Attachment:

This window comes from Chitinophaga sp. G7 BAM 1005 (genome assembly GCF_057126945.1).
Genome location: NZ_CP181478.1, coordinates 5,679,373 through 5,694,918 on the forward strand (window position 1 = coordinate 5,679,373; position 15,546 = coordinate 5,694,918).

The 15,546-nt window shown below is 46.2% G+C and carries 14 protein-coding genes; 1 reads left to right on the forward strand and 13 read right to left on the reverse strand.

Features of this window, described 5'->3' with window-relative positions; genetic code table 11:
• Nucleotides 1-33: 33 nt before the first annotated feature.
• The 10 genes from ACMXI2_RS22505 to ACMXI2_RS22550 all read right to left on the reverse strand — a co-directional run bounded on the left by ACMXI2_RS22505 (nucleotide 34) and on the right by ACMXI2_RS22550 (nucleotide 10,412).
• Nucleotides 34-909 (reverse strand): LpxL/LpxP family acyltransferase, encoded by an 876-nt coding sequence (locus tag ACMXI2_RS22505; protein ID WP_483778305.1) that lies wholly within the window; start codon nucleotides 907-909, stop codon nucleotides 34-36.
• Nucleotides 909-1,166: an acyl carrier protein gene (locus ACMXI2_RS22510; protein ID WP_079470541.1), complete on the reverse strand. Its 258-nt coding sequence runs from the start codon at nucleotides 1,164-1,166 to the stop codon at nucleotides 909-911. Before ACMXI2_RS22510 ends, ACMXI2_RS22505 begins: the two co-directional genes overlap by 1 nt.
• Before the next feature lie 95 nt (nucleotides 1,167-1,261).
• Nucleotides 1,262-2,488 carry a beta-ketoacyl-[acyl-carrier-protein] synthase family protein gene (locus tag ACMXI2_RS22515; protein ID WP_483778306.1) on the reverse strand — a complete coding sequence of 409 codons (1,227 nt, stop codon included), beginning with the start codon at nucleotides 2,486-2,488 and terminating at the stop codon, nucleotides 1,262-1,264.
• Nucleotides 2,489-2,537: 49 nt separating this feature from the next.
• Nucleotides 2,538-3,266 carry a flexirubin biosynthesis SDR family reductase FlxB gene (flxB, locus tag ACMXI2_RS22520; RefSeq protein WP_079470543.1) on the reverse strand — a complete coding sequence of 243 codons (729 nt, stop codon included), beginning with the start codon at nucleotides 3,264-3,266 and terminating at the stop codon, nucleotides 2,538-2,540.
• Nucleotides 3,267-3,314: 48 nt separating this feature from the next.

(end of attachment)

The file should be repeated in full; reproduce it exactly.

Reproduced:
This window comes from Chitinophaga sp. G7 BAM 1005 (genome assembly GCF_057126945.1).
Genome location: NZ_CP181478.1, coordinates 5,679,373 through 5,694,918 on the forward strand (window position 1 = coordinate 5,679,373; position 15,546 = coordinate 5,694,918).

The 15,546-nt window shown below is 46.2% G+C and carries 14 protein-coding genes; 1 reads left to right on the forward strand and 13 read right to left on the reverse strand.

Features of this window, described 5'->3' with window-relative positions; genetic code table 11:
• Nucleotides 1-33: 33 nt before the first annotated feature.
• The 10 genes from ACMXI2_RS22505 to ACMXI2_RS22550 all read right to left on the reverse strand — a co-directional run bounded on the left by ACMXI2_RS22505 (nucleotide 34) and on the right by ACMXI2_RS22550 (nucleotide 10,412).
• Nucleotides 34-909 (reverse strand): LpxL/LpxP family acyltransferase, encoded by an 876-nt coding sequence (locus tag ACMXI2_RS22505; protein ID WP_483778305.1) that lies wholly within the window; start codon nucleotides 907-909, stop codon nucleotides 34-36.
• Nucleotides 909-1,166: an acyl carrier protein gene (locus ACMXI2_RS22510; protein ID WP_079470541.1), complete on the reverse strand. Its 258-nt coding sequence runs from the start codon at nucleotides 1,164-1,166 to the stop codon at nucleotides 909-911. Before ACMXI2_RS22510 ends, ACMXI2_RS22505 begins: the two co-directional genes overlap by 1 nt.
• Before the next feature lie 95 nt (nucleotides 1,167-1,261).
• Nucleotides 1,262-2,488 carry a beta-ketoacyl-[acyl-carrier-protein] synthase family protein gene (locus tag ACMXI2_RS22515; protein ID WP_483778306.1) on the reverse strand — a complete coding sequence of 409 codons (1,227 nt, stop codon included), beginning with the start codon at nucleotides 2,486-2,488 and terminating at the stop codon, nucleotides 1,262-1,264.
• Nucleotides 2,489-2,537: 49 nt separating this feature from the next.
• Nucleotides 2,538-3,266 carry a flexirubin biosynthesis SDR family reductase FlxB gene (flxB, locus tag ACMXI2_RS22520; RefSeq protein WP_079470543.1) on the reverse strand — a complete coding sequence of 243 codons (729 nt, stop codon included), beginning with the start codon at nucleotides 3,264-3,266 and terminating at the stop codon, nucleotides 2,538-2,540.
• Nucleotides 3,267-3,314: 48 nt separating this feature from the next.